But we now know from Paul that when Stephen looks up and sees the Son of man standing on the right hand of God…

Acts 7:55-56
But he, being full of the Holy Ghost, looked up stedfastly into heaven, and saw the glory of God, and Jesus standing on the right hand of God,  And said, Behold, I see the heavens opened, and the Son of man standing on the right hand of God.

 (remember, he was to sit until God made his enemies his footstool)

Mark 12:36
For David himself said by the Holy Ghost, The Lord said to my Lord, Sit thou on my right hand, till I make thine enemies thy footstool.

 …the Lord was to pour out his wrath and judge and make war.

Revelation 19:11
And I saw heaven opened, and behold a white horse; and he that sat upon him was called Faithful and True, and in righteousness he doth judge and make war.

But now we know that when Saul shows up in Acts 7, 8 and 9…

Acts 7:58
And cast him out of the city, and stoned him: and the witnesses laid down their clothes at a young man's feet, whose name was Saul.

Acts 8:1, 3
And Saul was consenting unto his death. And at that time there was a great persecution against the church which was at Jerusalem; and they were all scattered abroad throughout the regions of Judaea and Samaria, except the apostles…. As for Saul, he made havock of the church, entering into every house, and haling men and women committed them to prison.

Acts 9:1-2
And Saul, yet breathing out threatenings and slaughter against the disciples of the Lord, went unto the high priest,  And desired of him letters to Damascus to the synagogues, that if he found any of this way, whether they were men or women, he might bring them bound unto Jerusalem.

…the Lord Jesus Christ comes back to confront Saul…

Acts 9:3-4
And as he journeyed, he came near Damascus: and suddenly there shined round about him a light from heaven:  And he fell to the earth, and heard a voice saying unto him, Saul, Saul, why persecutest thou me?

Instead of pouring out his wrath on the chief of sinners, he pours out his grace and brings in a new dispensation.  It is at that time after the Lord appears to Saul that he ascends back into the heavens. 

Now God is doing a new thing; he is forming the church the body of Christ.  He is dealing with the heavenly places.

Notice that his ascension in Acts 1 was to be high priest of Israel according to Prophecy; he fulfilled that for a whole year.  When he stands up in Acts 7 a year later at the stoning of Stephen, he comes back, not to pour out his wrath, but to do something that God didn’t make know before—the mystery (Rom. 16:25)—and to pour out his grace.  He saves the chief of sinners and begins the dispensation of grace.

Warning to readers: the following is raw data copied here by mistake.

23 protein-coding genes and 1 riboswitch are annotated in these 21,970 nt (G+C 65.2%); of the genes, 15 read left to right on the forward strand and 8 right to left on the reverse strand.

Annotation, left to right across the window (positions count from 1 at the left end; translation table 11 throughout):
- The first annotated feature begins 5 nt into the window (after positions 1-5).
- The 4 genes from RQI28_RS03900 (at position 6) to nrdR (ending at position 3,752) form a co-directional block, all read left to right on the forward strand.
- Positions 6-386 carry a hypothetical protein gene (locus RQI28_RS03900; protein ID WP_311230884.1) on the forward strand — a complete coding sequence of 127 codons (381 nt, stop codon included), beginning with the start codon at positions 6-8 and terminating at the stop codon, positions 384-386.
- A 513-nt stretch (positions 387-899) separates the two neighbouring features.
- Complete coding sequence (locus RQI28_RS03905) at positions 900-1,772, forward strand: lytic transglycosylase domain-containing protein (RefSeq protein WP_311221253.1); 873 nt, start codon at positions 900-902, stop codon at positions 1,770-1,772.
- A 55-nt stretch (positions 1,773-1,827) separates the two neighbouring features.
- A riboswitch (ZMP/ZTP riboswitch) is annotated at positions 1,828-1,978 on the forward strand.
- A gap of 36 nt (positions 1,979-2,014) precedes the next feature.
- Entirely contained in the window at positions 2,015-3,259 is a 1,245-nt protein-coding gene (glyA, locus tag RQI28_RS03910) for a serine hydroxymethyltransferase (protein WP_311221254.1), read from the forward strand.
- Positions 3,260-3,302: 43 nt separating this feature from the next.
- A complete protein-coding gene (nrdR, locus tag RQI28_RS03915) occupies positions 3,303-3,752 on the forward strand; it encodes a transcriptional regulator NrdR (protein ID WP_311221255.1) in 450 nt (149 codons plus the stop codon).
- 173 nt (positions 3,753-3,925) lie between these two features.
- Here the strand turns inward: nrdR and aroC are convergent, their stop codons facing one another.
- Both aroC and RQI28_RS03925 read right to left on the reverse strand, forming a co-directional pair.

1 Timothy 1:15
This is a faithful saying, and worthy of all acceptation, that Christ Jesus came into the world to save sinners; of whom I am chief.

Ephesians 3:2
If ye have heard of the dispensation of the grace of God which is given me to you-ward:

When Christ goes back up into the heavens after appearing to Saul, positionally, he is at the right hand of the Father; but doctrinally he becomes the head of the church, the body of Christ.  Right now God is dealing with the heavenly places and not the earth.  Up until Acts 7 he was just dealing with the earth.

Genesis 1:1
In the beginning God created the heaven and the earth.

1 Corinthians 15:48
As is the earthy, such are they also that are earthy: and as is the heavenly, such are they also that are heavenly.

From Genesis 1:2 until the events with Saul in Acts 7, 8 and 9, God was only dealing with the earth. 

When do I believe that he actually ascended in his position as 
head of the body?  It was not the ascension in John 20 with the Old Testament saints.

John 20:17
Jesus saith unto her, Touch me not; for I am not yet ascended to my Father: but go to my brethren, and say unto them, I ascend unto my Father, and your Father; and to my God, and your God.

It was not even the ascension in Acts 1 when he went up to receive the physical, earthly Kingdom and then return.  But, it was a year later, after saving Saul on the road to Damascus, he went up to the right hand of the Father and now, with Israel temporarily set aside, God is dealing with the church the body of Christ…

Ephesians 2:6
And hath raised us up together, and made us sit together in heavenly places in Christ Jesus:

…that he might fill all things.

Ephesians 4:10
He that descended is the same also that ascended up far above all heavens, that he might fill all things.)

Hopefully this helps!